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>  News Releases >   2003 >   February

Recent books by Dartmouth authors

Posted 02/18/03

Engaging Symbols; Gender, Politics, and Public Art in Fifteenth-Century Florence

By Adrian W. B. Randolph, Associate Professor of Art History

Yale University Press

Reviewed by Andrew Bailey '03

The emergence of Florence in the 15th century as one of Europe's most significant city-states gave rise to a significant body of artwork fueled by the politics and culture of the time. In Engaging Symbols, Adrian W.B. Randolph attempts to explain the nature of this art and how it rose beyond a mere reflection of the state to an essential operation of Florentine politics itself. In very detailed and academic prose, Randolph combines visual and cultural analyses with literary data, placing the art into its social context. Arranged around six case studies of specific works of art, each chapter can stand on its own without the reader following them sequentially. The pieces represent a variety of mediums, and numerous photographs and drawings are placed throughout the book. Explaining Florence's visual history in the introductory comments, Randolph states:

After the imperial troubles of the mid thirteenth century Florence became an independent commune, albeit still owing allegiance to the emporer and pope. To mark this autonomy, Florentines crafted an array of visual symbols that served to gloss on the history and character of their city. Working within what Donal Weinstein aptly called "The Myth of Florence," these visualizationsof the city and its authority gave the developing state palpable form. Initially, this form was compound, growing out of local, parochial affinities. Like other communes, each administrative unit of the city possessed its unique civic signs, customarily flags and mascots. Similarly, the religious division of Florence generated quarters; these, too, yielded quasi-heraldic markers. But in the thirteenth century, and most insistently with the building of the city hall, later called the Palazzo Vecchio, a handful of civic signs came to represent the city as a whole to its inhabitants and to others.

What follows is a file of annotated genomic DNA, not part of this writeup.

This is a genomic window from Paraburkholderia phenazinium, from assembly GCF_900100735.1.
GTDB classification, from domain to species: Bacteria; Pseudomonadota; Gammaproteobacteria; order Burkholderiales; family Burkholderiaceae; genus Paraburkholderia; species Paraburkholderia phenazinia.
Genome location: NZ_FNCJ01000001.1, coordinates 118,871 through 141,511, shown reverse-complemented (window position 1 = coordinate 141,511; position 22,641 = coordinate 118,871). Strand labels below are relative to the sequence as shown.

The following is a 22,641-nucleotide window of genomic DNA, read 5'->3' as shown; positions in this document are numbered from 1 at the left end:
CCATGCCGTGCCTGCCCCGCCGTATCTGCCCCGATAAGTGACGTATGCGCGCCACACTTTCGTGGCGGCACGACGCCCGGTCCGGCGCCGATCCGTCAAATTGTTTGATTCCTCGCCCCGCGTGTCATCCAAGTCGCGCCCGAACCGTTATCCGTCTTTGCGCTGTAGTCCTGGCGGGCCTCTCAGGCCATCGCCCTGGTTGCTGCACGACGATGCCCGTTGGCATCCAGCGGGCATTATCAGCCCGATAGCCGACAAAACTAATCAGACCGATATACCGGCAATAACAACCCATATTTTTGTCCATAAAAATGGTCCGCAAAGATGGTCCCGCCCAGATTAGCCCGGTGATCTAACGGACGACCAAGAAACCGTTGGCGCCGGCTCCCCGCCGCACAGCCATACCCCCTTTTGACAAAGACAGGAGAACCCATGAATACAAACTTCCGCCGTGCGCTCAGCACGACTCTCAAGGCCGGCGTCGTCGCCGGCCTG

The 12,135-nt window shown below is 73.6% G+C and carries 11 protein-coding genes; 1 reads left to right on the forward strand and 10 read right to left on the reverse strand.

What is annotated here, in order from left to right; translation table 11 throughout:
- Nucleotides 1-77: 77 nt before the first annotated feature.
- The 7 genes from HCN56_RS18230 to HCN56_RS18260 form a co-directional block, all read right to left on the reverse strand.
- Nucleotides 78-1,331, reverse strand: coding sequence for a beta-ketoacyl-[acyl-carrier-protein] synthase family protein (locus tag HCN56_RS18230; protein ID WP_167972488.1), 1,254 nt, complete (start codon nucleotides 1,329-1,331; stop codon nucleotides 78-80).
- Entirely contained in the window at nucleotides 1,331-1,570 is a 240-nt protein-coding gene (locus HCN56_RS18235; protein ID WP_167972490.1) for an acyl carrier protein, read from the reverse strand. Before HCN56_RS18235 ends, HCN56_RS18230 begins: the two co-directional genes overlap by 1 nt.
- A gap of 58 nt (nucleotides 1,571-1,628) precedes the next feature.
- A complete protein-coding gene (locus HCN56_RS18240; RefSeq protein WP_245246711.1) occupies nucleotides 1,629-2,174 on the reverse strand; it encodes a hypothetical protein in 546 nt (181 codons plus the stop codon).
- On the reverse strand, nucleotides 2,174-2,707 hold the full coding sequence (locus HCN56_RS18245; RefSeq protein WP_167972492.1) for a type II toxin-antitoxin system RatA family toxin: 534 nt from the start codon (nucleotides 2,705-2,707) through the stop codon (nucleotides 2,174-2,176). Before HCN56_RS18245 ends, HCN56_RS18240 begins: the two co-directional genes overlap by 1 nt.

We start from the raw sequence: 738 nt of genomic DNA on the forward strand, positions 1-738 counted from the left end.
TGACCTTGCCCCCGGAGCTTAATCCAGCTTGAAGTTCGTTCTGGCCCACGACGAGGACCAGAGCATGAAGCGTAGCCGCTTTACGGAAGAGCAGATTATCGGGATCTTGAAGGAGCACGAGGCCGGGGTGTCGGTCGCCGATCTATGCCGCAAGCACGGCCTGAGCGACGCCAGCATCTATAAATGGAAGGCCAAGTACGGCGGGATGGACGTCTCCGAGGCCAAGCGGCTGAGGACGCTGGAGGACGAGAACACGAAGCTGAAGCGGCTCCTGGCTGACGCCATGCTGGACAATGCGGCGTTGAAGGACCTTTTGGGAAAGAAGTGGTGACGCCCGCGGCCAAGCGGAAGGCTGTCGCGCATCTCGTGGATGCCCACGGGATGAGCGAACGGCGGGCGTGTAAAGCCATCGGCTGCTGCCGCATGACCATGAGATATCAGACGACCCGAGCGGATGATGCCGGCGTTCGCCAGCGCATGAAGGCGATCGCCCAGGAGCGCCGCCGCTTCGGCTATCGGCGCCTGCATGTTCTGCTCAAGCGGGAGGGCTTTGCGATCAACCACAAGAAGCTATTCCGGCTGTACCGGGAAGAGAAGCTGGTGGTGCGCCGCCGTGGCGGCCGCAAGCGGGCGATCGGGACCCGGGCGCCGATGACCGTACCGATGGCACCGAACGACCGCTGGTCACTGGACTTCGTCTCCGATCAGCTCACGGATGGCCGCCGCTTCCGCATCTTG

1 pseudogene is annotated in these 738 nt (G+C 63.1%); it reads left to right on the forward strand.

Eleazar Wheelock and the Adventurous Founding of Dartmouth College

By Dick Hoefnagel, Professor of Maternal and Child Health (Pediatrics), Emeritus, with the collaboration of Virginia L. Close, Humanities and Social Sciences Reference Bibliographer, Emerita

The Durand Press

Reviewed by Andrew Bailey '03

Eleazor Wheelock was a preacher, a writer, an educator, a slave-owner and a father, as well as founder and first president of Dartmouth College. In Eleazor Wheelock and the Adventurous Founding of Dartmouth College, Dick Hoefnagel, with the help of Virginia L. Close, reconstructs Wheelock's life, paying close attention to the events surrounding the founding of Dartmouth in 1769. Using source materials written by and about Wheelock from the Dartmouth Library collections, including letters, legal documents, lists, invoices, account books, and diaries, Hoefnagel in simple and accessible prose describes an inspired and respected Wheelock who nonetheless was overworked and in constant debt. The following excerpt shows some of the trials Wheelock had to face:

A problem that cost Wheelock much time and frustration was that of the availability of "Spirituous Liquors" at the College and nearby. In May 1771 he took the initiative to have a tavern established in Hanover — with that move he hoped to control the choice of an innkeeper. For the post he chose Aaron Storrs ... [who] soon established a tavern and store on two acres of land allotted to him by the College trustees, and located at the present site of the Casque and Gauntlet Senior Society. All appeared to go to Wheelock's satisfaction until a year or so later, when he had to report disconcerting news to the governor: "…I am informed that my Neighbor Mr. John Pain[e] has obtained a Licence to retail Spiritous liquors…" Wheelock's anger knew no bounds, more so because Paine's public house was located only a short walk from the corner of present College and Elm Streets, to the north of Wheeler Hall. Paine became the president's nemesis for years to come.

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